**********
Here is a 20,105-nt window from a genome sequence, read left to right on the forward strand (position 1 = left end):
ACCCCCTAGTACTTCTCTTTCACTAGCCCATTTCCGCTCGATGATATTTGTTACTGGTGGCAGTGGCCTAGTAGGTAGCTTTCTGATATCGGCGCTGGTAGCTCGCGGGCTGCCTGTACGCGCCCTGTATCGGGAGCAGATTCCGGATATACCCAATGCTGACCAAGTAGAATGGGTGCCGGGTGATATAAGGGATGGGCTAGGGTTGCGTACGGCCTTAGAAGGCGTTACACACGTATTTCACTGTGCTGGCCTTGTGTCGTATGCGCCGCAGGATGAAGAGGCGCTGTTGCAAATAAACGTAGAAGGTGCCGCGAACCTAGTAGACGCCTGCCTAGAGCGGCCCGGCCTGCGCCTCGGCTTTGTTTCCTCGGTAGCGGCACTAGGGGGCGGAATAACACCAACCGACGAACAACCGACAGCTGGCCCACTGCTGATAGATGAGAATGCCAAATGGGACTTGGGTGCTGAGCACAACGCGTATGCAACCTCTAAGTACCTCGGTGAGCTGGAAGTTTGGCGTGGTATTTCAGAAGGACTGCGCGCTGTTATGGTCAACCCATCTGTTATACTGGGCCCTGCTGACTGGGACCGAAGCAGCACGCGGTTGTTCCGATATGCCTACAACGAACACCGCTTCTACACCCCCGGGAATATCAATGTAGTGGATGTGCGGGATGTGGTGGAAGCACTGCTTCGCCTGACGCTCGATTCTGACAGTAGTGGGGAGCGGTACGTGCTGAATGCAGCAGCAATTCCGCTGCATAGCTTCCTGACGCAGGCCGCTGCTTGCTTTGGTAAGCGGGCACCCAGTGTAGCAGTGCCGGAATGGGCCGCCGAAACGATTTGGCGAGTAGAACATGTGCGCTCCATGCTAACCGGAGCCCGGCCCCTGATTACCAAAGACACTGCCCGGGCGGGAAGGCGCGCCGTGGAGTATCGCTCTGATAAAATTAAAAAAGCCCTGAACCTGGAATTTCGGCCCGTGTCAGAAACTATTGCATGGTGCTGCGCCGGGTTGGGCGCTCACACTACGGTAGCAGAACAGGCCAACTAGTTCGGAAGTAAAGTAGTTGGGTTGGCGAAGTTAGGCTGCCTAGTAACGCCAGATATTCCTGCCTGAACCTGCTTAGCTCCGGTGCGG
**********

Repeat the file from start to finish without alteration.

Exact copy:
Here is a 20,105-nt window from a genome sequence, read left to right on the forward strand (position 1 = left end):
ACCCCCTAGTACTTCTCTTTCACTAGCCCATTTCCGCTCGATGATATTTGTTACTGGTGGCAGTGGCCTAGTAGGTAGCTTTCTGATATCGGCGCTGGTAGCTCGCGGGCTGCCTGTACGCGCCCTGTATCGGGAGCAGATTCCGGATATACCCAATGCTGACCAAGTAGAATGGGTGCCGGGTGATATAAGGGATGGGCTAGGGTTGCGTACGGCCTTAGAAGGCGTTACACACGTATTTCACTGTGCTGGCCTTGTGTCGTATGCGCCGCAGGATGAAGAGGCGCTGTTGCAAATAAACGTAGAAGGTGCCGCGAACCTAGTAGACGCCTGCCTAGAGCGGCCCGGCCTGCGCCTCGGCTTTGTTTCCTCGGTAGCGGCACTAGGGGGCGGAATAACACCAACCGACGAACAACCGACAGCTGGCCCACTGCTGATAGATGAGAATGCCAAATGGGACTTGGGTGCTGAGCACAACGCGTATGCAACCTCTAAGTACCTCGGTGAGCTGGAAGTTTGGCGTGGTATTTCAGAAGGACTGCGCGCTGTTATGGTCAACCCATCTGTTATACTGGGCCCTGCTGACTGGGACCGAAGCAGCACGCGGTTGTTCCGATATGCCTACAACGAACACCGCTTCTACACCCCCGGGAATATCAATGTAGTGGATGTGCGGGATGTGGTGGAAGCACTGCTTCGCCTGACGCTCGATTCTGACAGTAGTGGGGAGCGGTACGTGCTGAATGCAGCAGCAATTCCGCTGCATAGCTTCCTGACGCAGGCCGCTGCTTGCTTTGGTAAGCGGGCACCCAGTGTAGCAGTGCCGGAATGGGCCGCCGAAACGATTTGGCGAGTAGAACATGTGCGCTCCATGCTAACCGGAGCCCGGCCCCTGATTACCAAAGACACTGCCCGGGCGGGAAGGCGCGCCGTGGAGTATCGCTCTGATAAAATTAAAAAAGCCCTGAACCTGGAATTTCGGCCCGTGTCAGAAACTATTGCATGGTGCTGCGCCGGGTTGGGCGCTCACACTACGGTAGCAGAACAGGCCAACTAGTTCGGAAGTAAAGTAGTTGGGTTGGCGAAGTTAGGCTGCCTAGTAACGCCAGATATTCCTGCCTGAACCTGCTTAGCTCCGGTGCGG